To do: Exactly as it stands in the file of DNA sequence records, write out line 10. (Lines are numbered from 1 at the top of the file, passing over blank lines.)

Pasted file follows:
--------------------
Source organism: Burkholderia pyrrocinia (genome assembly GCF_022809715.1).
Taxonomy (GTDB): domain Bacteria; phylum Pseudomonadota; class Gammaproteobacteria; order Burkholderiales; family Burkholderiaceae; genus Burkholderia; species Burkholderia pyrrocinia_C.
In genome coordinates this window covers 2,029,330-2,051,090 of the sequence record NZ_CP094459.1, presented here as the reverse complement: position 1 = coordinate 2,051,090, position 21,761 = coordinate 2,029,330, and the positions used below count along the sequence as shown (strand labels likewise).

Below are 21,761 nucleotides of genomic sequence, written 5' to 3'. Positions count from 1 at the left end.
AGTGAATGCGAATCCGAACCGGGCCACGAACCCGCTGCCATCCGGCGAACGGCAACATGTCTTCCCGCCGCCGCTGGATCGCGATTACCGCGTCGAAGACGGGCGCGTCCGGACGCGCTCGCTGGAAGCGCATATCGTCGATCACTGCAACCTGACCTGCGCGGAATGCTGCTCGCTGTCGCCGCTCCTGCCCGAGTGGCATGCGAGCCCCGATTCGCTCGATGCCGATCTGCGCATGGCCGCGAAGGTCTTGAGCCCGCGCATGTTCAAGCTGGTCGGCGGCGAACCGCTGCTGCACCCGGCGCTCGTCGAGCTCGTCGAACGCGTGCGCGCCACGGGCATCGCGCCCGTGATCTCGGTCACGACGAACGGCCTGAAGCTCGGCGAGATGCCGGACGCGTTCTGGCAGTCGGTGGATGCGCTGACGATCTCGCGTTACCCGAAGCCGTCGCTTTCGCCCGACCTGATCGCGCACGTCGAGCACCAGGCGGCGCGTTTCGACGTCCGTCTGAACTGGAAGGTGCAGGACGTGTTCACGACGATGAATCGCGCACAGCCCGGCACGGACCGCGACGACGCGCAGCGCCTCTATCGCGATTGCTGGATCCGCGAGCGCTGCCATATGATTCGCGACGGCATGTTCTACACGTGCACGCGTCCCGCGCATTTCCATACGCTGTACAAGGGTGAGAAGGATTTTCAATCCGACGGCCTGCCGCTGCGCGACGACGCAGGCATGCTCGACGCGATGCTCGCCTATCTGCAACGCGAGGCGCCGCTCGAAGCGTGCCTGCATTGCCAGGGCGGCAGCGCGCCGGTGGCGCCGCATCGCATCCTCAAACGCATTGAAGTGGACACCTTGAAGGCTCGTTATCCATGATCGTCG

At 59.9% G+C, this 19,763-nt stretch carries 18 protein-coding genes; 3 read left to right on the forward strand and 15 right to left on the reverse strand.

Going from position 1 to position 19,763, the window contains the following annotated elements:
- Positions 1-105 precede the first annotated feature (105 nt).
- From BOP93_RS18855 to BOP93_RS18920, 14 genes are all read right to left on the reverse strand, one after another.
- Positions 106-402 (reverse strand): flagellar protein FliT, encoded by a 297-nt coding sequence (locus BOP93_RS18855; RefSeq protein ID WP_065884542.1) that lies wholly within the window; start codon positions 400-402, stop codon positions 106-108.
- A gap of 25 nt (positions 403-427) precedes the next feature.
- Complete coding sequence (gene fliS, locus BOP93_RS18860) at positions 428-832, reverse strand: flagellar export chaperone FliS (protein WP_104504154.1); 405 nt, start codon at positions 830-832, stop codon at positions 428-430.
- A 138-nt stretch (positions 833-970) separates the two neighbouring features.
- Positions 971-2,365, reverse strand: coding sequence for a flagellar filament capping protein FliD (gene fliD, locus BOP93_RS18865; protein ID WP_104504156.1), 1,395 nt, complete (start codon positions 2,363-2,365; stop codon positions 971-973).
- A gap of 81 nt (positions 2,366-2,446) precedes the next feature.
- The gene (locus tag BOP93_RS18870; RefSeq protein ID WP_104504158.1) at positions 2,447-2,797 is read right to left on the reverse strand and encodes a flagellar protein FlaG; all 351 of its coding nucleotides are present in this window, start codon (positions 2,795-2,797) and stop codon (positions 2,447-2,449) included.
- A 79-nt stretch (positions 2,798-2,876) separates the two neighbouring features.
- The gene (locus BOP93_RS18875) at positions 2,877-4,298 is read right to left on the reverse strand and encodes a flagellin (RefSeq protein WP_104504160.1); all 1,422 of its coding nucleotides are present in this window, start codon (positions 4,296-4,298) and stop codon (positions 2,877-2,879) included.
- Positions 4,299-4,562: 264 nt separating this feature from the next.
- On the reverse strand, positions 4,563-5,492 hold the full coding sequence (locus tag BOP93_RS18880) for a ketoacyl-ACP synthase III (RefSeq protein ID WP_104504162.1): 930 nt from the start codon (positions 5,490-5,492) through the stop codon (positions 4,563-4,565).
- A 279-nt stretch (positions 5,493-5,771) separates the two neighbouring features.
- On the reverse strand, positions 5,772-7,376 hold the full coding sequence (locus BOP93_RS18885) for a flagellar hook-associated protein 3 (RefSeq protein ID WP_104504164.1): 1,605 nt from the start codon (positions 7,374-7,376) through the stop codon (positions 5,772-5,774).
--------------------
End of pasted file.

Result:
- Positions 106-402 (reverse strand): flagellar protein FliT, encoded by a 297-nt coding sequence (locus BOP93_RS18855; RefSeq protein ID WP_065884542.1) that lies wholly within the window; start codon positions 400-402, stop codon positions 106-108.